is pH represented as a positive or a negative number? positive
how do you calculate pH? convert the value for H+ to a negative exponent of 10 and calculate its logarithm; 1 x 10 to the negative 7
what is the pH of water? 7
what is the pH of the body? 7.40 with a range of 7.35-7.45
what is the pH scale? a scale of pH ranging for 1-14 with 7 in the middle representing water, decrease in number becomes more acidic the more it moves to the left, increase in number means more alkaline the more it moves to the right
what does a pH of 3 represent? acicid
what does a pH of 12 represent? alkaline (basic)
a pH change of 0.3 yields what change in H+? 2 fold
a pH change of 1 unit yields what change in H+? 10 fold
What is the major component of the body? water
what percentage of the body is water? 45%-80%
what is a valence? the number of electrons that need to be added or removed to make a substance electrically neutral
what effect does increase CO2 have on pH? decreased pH, acidic
what effect does decrease CO2 have on pH? increased pH, alkaline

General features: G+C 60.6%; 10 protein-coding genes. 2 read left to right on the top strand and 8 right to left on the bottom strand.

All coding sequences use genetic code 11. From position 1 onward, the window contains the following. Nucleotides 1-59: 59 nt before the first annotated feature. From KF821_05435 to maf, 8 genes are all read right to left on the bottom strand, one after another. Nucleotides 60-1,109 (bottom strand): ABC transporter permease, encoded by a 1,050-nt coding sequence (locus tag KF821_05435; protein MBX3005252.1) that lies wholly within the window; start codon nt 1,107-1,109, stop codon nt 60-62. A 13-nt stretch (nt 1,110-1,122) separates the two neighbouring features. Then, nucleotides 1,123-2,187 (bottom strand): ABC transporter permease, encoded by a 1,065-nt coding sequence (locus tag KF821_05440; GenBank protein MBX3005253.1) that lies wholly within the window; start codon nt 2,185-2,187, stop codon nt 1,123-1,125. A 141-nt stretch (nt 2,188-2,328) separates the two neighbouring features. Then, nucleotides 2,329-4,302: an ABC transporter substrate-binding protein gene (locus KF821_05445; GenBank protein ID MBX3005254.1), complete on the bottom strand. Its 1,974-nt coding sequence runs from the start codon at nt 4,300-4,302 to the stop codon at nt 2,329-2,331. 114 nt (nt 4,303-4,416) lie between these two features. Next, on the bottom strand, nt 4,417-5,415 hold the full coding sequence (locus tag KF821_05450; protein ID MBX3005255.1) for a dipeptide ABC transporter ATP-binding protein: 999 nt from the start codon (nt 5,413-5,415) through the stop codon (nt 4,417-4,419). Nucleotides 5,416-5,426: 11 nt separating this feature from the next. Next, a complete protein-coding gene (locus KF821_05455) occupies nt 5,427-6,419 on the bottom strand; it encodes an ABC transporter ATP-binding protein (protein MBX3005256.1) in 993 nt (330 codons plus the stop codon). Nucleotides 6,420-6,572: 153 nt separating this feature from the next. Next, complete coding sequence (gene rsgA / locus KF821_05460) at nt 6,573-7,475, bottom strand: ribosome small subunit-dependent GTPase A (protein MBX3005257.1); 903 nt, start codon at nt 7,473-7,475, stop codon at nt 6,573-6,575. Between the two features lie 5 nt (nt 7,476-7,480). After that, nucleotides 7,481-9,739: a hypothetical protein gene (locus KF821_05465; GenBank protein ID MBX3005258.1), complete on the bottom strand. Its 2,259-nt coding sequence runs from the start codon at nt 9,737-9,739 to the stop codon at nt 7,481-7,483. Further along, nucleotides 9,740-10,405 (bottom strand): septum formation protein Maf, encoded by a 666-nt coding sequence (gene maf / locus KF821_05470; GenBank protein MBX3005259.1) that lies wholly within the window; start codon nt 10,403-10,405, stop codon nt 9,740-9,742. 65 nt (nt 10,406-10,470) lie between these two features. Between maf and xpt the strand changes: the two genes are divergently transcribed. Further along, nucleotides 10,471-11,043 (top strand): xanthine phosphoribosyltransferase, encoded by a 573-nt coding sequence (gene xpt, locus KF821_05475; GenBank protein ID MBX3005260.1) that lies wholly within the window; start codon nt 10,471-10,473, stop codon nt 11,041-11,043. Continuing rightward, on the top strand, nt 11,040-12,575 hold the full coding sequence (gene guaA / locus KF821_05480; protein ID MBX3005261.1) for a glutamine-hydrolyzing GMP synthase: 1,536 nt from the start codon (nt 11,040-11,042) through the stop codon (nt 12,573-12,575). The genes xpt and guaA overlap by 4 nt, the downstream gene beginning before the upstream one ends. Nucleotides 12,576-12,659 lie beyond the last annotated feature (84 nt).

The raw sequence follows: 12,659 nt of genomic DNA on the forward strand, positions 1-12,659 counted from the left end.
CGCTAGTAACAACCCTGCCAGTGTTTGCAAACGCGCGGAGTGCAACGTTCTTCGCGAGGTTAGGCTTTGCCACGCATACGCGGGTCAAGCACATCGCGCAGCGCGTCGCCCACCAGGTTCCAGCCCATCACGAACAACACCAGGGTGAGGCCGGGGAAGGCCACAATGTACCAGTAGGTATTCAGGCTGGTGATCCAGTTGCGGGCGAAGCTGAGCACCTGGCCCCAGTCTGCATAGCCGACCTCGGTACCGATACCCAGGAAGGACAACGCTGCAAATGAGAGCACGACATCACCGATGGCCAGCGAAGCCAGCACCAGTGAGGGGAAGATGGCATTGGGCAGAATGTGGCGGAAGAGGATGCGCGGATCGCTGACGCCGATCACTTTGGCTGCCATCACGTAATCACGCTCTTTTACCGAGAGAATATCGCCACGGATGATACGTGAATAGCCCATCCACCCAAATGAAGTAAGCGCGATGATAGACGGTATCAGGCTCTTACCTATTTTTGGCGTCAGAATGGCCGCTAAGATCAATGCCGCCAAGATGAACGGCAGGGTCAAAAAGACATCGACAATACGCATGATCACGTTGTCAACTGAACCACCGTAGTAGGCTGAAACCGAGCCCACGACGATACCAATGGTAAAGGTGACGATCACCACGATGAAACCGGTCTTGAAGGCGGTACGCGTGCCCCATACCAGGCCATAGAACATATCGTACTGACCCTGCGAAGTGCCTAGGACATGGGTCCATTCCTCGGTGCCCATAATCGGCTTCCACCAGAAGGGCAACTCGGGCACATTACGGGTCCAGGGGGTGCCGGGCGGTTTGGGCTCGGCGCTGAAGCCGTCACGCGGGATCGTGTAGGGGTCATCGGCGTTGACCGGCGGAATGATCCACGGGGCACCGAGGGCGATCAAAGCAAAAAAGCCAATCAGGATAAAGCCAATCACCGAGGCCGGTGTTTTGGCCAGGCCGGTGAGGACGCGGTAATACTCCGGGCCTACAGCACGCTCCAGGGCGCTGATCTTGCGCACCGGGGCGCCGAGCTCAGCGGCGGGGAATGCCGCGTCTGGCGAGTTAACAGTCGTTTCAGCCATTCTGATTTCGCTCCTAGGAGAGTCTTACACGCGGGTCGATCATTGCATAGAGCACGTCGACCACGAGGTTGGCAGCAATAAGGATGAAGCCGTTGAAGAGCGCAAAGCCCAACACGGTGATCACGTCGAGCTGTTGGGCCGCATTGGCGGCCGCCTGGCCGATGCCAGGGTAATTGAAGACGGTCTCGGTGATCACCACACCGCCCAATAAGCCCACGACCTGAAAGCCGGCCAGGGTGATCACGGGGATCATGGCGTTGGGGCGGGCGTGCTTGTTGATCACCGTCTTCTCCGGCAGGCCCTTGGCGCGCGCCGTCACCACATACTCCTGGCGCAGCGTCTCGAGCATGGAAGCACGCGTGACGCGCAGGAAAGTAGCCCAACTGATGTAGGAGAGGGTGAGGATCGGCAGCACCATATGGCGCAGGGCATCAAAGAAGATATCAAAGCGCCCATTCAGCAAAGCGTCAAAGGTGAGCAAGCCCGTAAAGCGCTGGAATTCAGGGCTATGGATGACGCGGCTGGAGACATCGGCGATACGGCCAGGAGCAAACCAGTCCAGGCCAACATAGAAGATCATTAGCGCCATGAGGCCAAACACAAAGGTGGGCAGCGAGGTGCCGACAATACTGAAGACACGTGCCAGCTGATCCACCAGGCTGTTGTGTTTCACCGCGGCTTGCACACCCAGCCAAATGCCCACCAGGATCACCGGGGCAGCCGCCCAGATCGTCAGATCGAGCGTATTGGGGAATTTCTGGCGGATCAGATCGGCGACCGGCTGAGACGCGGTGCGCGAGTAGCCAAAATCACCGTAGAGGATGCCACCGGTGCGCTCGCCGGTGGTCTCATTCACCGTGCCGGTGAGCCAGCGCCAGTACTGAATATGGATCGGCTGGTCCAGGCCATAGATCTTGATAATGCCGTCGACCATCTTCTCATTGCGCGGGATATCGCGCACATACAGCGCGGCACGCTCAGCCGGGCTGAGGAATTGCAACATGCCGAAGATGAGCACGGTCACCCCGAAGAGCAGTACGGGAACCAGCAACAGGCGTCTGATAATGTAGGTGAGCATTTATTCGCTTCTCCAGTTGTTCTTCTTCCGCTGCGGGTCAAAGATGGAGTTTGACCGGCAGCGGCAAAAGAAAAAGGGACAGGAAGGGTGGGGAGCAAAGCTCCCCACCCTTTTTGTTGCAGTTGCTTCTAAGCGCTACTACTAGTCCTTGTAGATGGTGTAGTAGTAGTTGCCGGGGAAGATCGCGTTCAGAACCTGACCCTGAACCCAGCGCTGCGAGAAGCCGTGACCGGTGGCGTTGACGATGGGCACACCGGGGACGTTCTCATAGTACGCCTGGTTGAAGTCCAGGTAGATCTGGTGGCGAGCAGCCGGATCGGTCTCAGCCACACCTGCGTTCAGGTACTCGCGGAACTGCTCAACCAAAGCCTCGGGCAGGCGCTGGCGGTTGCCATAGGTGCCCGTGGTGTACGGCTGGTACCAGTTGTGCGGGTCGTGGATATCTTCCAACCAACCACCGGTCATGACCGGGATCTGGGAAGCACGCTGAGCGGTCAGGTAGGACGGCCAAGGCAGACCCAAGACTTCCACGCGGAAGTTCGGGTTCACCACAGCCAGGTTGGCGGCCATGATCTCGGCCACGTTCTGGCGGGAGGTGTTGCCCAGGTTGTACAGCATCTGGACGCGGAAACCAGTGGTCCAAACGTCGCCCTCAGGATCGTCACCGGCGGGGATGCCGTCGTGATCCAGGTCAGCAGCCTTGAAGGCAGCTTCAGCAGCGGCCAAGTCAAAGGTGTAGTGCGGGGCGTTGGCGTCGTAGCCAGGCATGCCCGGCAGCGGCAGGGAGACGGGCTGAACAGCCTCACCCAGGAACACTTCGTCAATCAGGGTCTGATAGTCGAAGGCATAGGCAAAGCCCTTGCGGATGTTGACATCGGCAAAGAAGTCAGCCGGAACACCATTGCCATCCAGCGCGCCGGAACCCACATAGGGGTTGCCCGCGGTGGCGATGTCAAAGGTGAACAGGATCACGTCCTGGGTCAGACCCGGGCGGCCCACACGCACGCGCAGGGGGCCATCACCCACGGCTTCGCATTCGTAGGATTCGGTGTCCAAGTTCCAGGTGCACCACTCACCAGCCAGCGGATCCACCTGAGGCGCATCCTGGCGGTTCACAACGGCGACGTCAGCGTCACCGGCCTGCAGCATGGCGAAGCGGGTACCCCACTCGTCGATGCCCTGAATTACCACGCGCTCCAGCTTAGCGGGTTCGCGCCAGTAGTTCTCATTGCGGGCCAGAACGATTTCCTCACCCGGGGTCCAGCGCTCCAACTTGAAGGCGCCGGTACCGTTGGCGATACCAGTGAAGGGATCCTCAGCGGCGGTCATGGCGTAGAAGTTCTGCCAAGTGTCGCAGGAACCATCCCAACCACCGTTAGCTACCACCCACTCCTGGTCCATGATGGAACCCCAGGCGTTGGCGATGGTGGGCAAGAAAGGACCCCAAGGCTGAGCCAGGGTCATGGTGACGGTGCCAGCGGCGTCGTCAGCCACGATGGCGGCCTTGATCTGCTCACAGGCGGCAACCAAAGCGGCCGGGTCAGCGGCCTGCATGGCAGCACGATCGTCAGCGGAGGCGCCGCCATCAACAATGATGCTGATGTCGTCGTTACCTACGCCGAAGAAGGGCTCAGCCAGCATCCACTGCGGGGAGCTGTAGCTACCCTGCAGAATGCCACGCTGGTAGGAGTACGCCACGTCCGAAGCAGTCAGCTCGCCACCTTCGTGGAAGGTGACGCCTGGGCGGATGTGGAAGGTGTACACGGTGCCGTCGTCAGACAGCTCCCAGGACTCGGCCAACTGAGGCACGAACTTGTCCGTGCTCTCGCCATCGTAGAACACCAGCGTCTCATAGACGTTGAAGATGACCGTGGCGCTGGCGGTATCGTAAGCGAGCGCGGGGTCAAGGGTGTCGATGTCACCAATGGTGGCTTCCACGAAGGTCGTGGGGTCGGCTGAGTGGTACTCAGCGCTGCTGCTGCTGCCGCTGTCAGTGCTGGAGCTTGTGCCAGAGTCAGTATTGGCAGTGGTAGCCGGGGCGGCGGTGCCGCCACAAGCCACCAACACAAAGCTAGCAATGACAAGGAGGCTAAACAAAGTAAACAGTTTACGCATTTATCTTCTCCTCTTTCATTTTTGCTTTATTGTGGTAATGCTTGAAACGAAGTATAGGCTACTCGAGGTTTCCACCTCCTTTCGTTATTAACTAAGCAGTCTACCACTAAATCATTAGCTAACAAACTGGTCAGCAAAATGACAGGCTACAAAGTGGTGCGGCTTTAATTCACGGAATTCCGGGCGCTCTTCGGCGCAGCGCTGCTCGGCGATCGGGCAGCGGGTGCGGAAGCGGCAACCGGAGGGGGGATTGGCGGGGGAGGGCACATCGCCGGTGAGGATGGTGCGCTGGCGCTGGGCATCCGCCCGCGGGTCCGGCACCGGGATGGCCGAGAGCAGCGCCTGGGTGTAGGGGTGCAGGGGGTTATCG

what is the fluid between cells but outside of vascular spaces? interstitial fluid
what does interstitial fluid do? provides structural support during times of cellular volume depletion
what are the predominant extracellular electrolytes? Sodium (Na+), chloride (Cl-), and bicarbonate (HCO3-)
what are the predominant intracellular electrolytes? potassium (K+), magnesium (Mg++), phosphate (PO43-), and sulfate (SO42-)
What causes the high osmotic pressure of plasma? protein, chiefly albumin
what is an important determinant of fluid distribution between vascular and interstitial compartments? osmotic pressure